29 December 2018

Fighting with your Allies

In the foreground is a group of four red meeples next to a group of four black meeples. In the background can be seen a cluster of meeples, with the ones on the left in blue, the ones next to those in purple, then green, and the ones on the right are yellow.
As you may already know if you follow the Game Dork's Gaming Corner page on Facebook (and if you don't, you should! You get to see some cool stuff over there!), I have helped to organise a series of special community events with Loot & XP, in conjunction with the local chapter of PFLAG. Specifically, there was some interest expressed in getting together for some board games. PFLAG does great work, and I'm pleased to be part of what they do, but one night, it was put forward that there are seldom any social meetings in the group. When there is a PFLAG meeting, it's either to support people who are having issues, or to advocate for people who are being marginalised, or to educate people. Rarely do group members get together to socialise.

Well, I took those ideas, and I ran with them. I spoke to the PFLAG leadership, and I co-ordinated with the owners of Loot & XP, and we hosted what we called the 'Trans Friendly Game Night.' The idea was to provide a welcoming space for a fun activity in an inclusive environment. The first session took place this past May.

22 December 2018

PinkFae Archive #25: How to GM Part 2: Finding Players

Today, we look at the second article from the 'How to GM' series that I wrote for PinkFae. This one discusses how to find players and form a gaming group. It was originally published on 10 July 2016.

A group of players sitting around a table covered with books and dice playing a game of Dungeons and Dragons.

So you've found a game that you want to GM. You've looked at the systems, examined the genres, and decided which one was best for you. Now you have to complicate matters by adding extra people to the mix. You need to find some players to play in your game.

Today's entry will be an examination of the things to consider when selecting players. We'll look at fitting players to your game, fitting players to each other, choosing a group size, fitting players to you as GM, and (some might argue, most importantly) fitting everyone's schedule together.

15 December 2018

Board Game Review: The Grimm Forest

There is a debate amongst enthusiasts in the board game community about the importance of the quality of components. Some people think that games with lots of well-crafted miniatures, like those from Scythe, are essential. Other players feel that a game is just as enjoyable with simple cardboard tokens as long as it doesn't affect gameplay.

I have stumbled across a game that puts that idea to the test. The game is called The Grimm Forest, and it is a delightful little game by Tim Eisner, published by Druid City.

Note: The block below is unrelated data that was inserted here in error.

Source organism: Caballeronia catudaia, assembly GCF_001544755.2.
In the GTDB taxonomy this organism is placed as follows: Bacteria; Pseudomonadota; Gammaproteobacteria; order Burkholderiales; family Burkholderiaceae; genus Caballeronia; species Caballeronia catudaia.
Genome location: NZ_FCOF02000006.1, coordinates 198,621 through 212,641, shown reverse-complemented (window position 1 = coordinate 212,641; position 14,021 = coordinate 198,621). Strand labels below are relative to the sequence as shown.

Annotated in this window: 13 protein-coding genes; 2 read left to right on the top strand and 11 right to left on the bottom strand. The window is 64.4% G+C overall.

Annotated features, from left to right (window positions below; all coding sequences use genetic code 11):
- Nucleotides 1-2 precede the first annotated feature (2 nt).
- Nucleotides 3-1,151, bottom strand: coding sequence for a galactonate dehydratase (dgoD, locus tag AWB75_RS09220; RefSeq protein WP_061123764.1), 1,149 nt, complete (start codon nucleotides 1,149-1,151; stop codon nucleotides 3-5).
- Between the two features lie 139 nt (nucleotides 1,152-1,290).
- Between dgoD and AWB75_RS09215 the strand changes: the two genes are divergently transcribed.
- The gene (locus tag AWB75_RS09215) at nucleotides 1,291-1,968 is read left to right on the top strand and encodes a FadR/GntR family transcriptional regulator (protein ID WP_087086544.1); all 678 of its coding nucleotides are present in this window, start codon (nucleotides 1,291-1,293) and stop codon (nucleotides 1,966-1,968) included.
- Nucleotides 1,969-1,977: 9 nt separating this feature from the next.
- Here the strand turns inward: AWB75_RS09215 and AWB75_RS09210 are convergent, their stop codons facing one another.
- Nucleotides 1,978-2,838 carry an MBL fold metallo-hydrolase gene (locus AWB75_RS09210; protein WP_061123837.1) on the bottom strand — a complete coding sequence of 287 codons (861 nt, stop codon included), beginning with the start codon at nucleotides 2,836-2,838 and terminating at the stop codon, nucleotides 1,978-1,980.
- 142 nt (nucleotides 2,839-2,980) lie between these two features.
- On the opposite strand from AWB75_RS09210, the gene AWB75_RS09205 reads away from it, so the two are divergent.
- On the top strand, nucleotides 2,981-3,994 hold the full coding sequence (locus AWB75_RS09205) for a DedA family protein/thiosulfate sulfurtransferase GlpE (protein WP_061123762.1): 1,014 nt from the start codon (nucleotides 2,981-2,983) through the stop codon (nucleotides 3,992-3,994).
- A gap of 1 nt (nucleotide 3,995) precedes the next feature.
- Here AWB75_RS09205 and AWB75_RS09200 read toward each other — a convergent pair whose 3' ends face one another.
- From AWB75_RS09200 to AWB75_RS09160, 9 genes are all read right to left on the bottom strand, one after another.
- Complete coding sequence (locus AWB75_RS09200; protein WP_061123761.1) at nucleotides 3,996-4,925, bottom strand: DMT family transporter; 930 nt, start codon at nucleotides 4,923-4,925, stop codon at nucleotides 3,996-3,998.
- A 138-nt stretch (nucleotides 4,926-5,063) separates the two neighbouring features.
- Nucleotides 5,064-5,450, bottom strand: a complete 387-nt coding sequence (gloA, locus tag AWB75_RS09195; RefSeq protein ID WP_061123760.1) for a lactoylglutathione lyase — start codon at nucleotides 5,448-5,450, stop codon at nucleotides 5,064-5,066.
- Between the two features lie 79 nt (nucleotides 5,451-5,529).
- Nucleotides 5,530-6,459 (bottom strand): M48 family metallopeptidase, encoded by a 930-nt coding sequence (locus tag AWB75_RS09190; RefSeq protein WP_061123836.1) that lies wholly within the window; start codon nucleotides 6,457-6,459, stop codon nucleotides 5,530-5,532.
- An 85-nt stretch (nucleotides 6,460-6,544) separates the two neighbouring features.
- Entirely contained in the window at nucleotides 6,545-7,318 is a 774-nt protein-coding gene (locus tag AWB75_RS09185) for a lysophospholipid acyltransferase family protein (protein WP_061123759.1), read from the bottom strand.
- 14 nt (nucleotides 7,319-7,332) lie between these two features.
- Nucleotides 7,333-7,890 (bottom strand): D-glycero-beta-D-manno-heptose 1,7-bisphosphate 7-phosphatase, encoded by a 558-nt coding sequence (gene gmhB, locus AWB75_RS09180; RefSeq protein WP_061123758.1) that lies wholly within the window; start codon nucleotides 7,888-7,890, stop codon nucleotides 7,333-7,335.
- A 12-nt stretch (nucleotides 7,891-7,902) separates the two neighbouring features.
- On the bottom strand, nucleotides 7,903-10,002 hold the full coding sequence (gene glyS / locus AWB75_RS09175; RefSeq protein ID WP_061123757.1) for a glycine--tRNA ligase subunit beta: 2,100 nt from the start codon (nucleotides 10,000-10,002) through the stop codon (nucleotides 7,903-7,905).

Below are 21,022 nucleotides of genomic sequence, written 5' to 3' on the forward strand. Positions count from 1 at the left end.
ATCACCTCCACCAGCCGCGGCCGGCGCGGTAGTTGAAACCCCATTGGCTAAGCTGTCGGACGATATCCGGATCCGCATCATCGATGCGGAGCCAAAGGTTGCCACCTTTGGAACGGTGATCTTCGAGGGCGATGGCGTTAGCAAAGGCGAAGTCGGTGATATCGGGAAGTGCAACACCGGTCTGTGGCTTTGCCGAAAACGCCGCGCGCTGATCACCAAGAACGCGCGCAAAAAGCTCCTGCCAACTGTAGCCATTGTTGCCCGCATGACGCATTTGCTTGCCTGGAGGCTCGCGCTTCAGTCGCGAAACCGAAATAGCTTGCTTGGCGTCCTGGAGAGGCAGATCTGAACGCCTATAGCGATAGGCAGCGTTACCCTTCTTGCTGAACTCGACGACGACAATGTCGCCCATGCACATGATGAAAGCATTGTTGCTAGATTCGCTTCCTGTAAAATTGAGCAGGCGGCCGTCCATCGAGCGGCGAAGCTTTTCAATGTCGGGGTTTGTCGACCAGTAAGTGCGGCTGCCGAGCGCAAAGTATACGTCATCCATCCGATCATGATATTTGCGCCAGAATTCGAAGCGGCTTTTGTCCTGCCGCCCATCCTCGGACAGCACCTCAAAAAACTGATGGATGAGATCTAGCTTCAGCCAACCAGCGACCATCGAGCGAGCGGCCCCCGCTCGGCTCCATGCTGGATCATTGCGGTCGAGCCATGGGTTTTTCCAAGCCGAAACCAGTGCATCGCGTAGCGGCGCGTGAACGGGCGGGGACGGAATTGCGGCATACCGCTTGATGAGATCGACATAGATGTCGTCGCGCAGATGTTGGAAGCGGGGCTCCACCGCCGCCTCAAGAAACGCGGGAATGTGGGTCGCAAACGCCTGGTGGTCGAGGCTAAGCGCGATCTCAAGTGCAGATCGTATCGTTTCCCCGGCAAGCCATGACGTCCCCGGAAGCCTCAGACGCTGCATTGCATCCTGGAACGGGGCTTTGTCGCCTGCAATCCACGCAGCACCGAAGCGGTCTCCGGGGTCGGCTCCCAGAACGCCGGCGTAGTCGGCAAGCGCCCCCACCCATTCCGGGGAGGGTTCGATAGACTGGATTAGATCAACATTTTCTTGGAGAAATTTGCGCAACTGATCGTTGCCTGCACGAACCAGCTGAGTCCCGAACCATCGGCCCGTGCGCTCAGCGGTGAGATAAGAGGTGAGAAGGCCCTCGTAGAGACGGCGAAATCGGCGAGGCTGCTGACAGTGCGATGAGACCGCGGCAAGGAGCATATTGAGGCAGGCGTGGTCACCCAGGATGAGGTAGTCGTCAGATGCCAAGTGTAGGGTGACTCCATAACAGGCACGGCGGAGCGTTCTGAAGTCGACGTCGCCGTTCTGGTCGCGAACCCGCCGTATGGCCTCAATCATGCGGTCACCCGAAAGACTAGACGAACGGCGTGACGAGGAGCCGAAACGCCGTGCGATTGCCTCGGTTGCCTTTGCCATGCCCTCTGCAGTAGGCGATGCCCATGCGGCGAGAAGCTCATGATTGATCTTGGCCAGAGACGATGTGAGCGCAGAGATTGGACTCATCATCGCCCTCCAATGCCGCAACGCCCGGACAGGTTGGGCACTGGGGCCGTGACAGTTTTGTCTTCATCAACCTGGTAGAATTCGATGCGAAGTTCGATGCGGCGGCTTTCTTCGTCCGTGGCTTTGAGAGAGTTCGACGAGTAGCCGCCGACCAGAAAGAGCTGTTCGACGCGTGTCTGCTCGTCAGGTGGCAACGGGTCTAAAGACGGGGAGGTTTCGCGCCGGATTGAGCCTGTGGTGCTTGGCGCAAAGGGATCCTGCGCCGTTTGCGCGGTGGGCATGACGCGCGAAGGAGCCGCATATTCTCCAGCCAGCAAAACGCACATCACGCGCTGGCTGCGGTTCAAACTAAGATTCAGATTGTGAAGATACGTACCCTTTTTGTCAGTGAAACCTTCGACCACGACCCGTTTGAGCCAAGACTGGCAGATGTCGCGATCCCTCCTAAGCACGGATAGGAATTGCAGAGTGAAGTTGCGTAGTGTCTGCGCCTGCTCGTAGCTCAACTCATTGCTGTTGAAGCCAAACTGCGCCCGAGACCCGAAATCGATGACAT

The game box, with whimsical fairy tale illustrations including, at its centre, the three little pigs in miniature standing on an open storybook from which the game title emerges, on a table behind a game in progress. Several player mats are seen around the table, each with houses of brick, straw, and wood in various stages of completion on them, with a number of cards and miniatures on display around the table as well.

The game is a very simple affair, thought it packs in a surprising amount of depth. But the real draw of this game is the miniatures. In addition to the player pieces (whimsical representations of the characters from the story of the Three Little Pigs), there are monster pieces (a dragon, some wolves—including one 'big bad wolf'—, a troll, and others), and a gorgeous lectern with an open book to serve as the first player token. The object of the game is be the first to build three houses (of wood, brick, or straw, as in the fairy tale), and the houses are also represented by absolutely beautiful plastic pieces.

08 December 2018

PinkFae Archive #24: Divisive Behaviour in the Gaming Community

Today's article is another PinkFae archive. This article was originally published on 4 July 2018.

a circle of six red meeples surrounding a blue meeple, to symbolise the divisive nature of some people

I was thinking about the way that people exclude one another. Once upon a time, humans lived in a society in which inclusion was essential. Before the advent of agriculture, humans did not tolerate behaviour that benefited an individual over the tribe. After we started farming, though, ownership became important, and it changed everything. Now we live in a society that stresses individual good over group cohesion. The divisive nature of modern society has a far reaching impact; it even affects the gaming community. Today, I would like to discuss the nature of that division.

01 December 2018

PinkFae Archive #23: Board Game Review: Between Two Cities

This week's article is another board game review in the PinkFae Archive series. This entry looks at the game Between Two Cities from Stonemaier Games. This post was first published on 25 June 2016.

Please remember that since this articles is from the PinkFae Archives, it was written before I had added the 'Gamer Profile Ratings' and 'The Six Characteristics of a Good Game' to my rating system.

A game of Between Two Cities in progress: the scoring board is in the centre, with the square tiles that form the cities in groups around the edge of the playing area. Stacks of unused tiles, marked with player pieces, sit nearby.

We have come to the time in which I review yet another board game. This time around, we will look at a very enjoyable game called Between Two Cities. This city-building game has elements of both co-operative and competitive games, using a hand turning mechanism like 7 Wonders or Sushi Go. But let's not get ahead of ourselves... we'll look at the numbers first, and go from there.